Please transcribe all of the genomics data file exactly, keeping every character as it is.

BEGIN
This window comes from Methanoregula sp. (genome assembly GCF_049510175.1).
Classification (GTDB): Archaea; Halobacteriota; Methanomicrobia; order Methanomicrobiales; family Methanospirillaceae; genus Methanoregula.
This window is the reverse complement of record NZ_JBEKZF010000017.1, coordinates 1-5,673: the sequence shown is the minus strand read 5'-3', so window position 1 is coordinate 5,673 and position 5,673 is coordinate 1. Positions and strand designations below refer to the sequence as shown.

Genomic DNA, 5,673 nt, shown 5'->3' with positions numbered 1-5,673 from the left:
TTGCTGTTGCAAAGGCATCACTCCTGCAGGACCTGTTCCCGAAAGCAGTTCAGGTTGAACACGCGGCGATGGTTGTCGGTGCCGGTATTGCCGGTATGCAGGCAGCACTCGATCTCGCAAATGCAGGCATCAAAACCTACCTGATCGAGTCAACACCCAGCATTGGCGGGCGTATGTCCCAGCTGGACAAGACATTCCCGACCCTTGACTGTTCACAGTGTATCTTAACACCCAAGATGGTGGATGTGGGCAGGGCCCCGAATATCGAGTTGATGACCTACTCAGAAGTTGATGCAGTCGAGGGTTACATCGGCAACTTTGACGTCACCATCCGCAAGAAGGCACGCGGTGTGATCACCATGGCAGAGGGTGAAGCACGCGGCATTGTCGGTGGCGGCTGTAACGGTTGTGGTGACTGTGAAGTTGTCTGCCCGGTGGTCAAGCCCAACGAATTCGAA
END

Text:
This window comes from Methanoregula sp. (genome assembly GCF_049510175.1).
Classification (GTDB): Archaea; Halobacteriota; Methanomicrobia; order Methanomicrobiales; family Methanospirillaceae; genus Methanoregula.
This window is the reverse complement of record NZ_JBEKZF010000017.1, coordinates 1-5,673: the sequence shown is the minus strand read 5'-3', so window position 1 is coordinate 5,673 and position 5,673 is coordinate 1. Positions and strand designations below refer to the sequence as shown.

Genomic DNA, 5,673 nt, shown 5'->3' with positions numbered 1-5,673 from the left:
TTGCTGTTGCAAAGGCATCACTCCTGCAGGACCTGTTCCCGAAAGCAGTTCAGGTTGAACACGCGGCGATGGTTGTCGGTGCCGGTATTGCCGGTATGCAGGCAGCACTCGATCTCGCAAATGCAGGCATCAAAACCTACCTGATCGAGTCAACACCCAGCATTGGCGGGCGTATGTCCCAGCTGGACAAGACATTCCCGACCCTTGACTGTTCACAGTGTATCTTAACACCCAAGATGGTGGATGTGGGCAGGGCCCCGAATATCGAGTTGATGACCTACTCAGAAGTTGATGCAGTCGAGGGTTACATCGGCAACTTTGACGTCACCATCCGCAAGAAGGCACGCGGTGTGATCACCATGGCAGAGGGTGAAGCACGCGGCATTGTCGGTGGCGGCTGTAACGGTTGTGGTGACTGTGAAGTTGTCTGCCCGGTGGTCAAGCCCAACGAATTCGAA